Brian Peterson is author or co-author of over ten packages for using R in Finance. Brian is a partner and head of quantitative trading for DV Trading in Chicago, and has previously held similar roles at other Chicago proprietary trading firms and a quantitative global macro hedge fund. He has published papers on risk and portfolio construction in multiple peer-reviewed journals.
AMATH 551 or prior approval from the instructors for students in the industry who already have working knowledge of the topics and tools to be covered.
A working knowledge of R and trading related packages such as xts, quantstrat, blotter, PerformanceAnalytics will be required.
Course work will also reference packages such as caret, forecast, ROCR, and e1071, among others, but prior knowledge of these packages should not be necessary. Analytical techniques will be briefly covered in lectures, and covered in full in the readings.
Specific analytical techniques and packages will vary widely across student projects. Students should understand that they will likely need to self-study package examples or online references for specific analytical techniques to complete their projects.
This course will provide a detailed research process and tools for replicating, assessing, conceptualizing, and developing systematic trading strategies. Students will apply their knowledge in hands-on projects to replicate and evaluate existing research and to create and evaluate a new strategy model.
Development of systematic trading strategies should follow a highly scientific and repeatable process. This course will start by reviewing categories of systematic strategies, drawing out patterns followed throughout the industry.
We will demonstrate a repeatable process for evaluating ideas, constructing hypotheses, building each of the strategy components, and evaluating and improving the strategy at each step. Students will use the R Language for Statistical Computing and Graphics to replicate academic research and evaluate the claims made in papers. Students will also construct a non-trivial strategy from scratch, evaluate the power of each of its components, and examine the likelihood of overfitting. The strategy will be documented and presented in lieu of a final exam.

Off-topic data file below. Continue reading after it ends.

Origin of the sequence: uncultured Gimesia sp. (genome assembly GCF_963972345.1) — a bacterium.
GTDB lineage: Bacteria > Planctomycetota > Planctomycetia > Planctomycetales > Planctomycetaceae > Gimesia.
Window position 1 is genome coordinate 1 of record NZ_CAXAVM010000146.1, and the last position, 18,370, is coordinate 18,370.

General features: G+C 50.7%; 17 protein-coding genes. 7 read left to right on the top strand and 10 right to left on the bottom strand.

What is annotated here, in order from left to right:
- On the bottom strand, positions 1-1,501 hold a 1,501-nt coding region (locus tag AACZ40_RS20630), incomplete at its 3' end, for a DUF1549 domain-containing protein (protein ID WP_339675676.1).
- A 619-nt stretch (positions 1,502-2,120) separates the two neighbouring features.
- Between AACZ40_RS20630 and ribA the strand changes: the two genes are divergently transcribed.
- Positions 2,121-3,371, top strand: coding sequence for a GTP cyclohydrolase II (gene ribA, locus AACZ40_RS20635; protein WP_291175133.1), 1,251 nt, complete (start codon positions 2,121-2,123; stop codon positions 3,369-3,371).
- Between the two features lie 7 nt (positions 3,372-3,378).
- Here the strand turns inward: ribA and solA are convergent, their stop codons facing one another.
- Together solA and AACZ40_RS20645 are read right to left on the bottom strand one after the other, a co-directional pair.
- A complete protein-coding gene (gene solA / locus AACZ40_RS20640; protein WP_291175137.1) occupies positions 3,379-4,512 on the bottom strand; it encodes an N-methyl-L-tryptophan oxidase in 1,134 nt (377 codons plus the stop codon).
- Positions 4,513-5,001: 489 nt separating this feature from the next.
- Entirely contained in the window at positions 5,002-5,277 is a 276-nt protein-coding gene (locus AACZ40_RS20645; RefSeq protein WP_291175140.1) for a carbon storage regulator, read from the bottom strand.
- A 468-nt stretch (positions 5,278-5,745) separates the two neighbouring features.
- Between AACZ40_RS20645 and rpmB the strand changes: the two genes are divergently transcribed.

Upon successful completion of this course students will be able to:
We will be teaching the class using a “flipped” model. Lectures will be provided on the course website in advance, and will be structured as short (10-30 minute) videos on a single topic. Multiple short lectures will be reviewed by students before each class period.
During class sessions, our primary focus will be on the student projects.
We will start by answering questions or providing clarification submitted to the instructor in advance which have not been answered already on the course site. Time will be given to answering questions about the lectures, whether submitted in advance or asked in class.
We will then move to an interactive session focused on further clarification and the individual project work. Students will be encouraged to discuss what they are working on in their project, and collaborate with peers. Because each student’s strategy or paper will be different, an open mode of communication between students about their projects is encouraged. Questions about student projects will be addressed in a manner designed to benefit all students in the class in their projects by targeting common patterns for problems and solutions raised by the question.
The major portion of the grade for the class will come from two projects designed to mimic the activities of working strategy quants.
Students will have two individual projects to complete over the quarter.
The final deliverable for both projects will include a Rmarkdown or knitr document which includes both written commentary and all the code necessary to produce the analysis. Intermediate deliverables will help guide the student, and make sure that they are progressing towards a completed analysis, in much the same way that an analyst would confer with management and colleagues during the course of an analytical project.
Both projects will allow students to choose from a suggested topic list, or propose another appropriate paper or strategy model as the basis for their project. Two students will not be allowed to work on the same paper, though many papers or strategies will be related (they may share citations or techniques, for example)
The first project will replicate an academic paper. Analysis of new trading system hypotheses often starts when an analyst or their management reads something interesting, providing the seed of a new idea. The analyst needs to first replicate the paper, since most papers do not publish data and code.
After replicating the paper, the results need to be analyzed to determine whether the model or results are credible, and how the analysis of the paper can be improved. No two students will share the same paper. This will allow students to openly assist each other on project approach, code problems, etc. in a manner that is more realistic to a real environment, where colleagues would be contacted for ideas and assistance.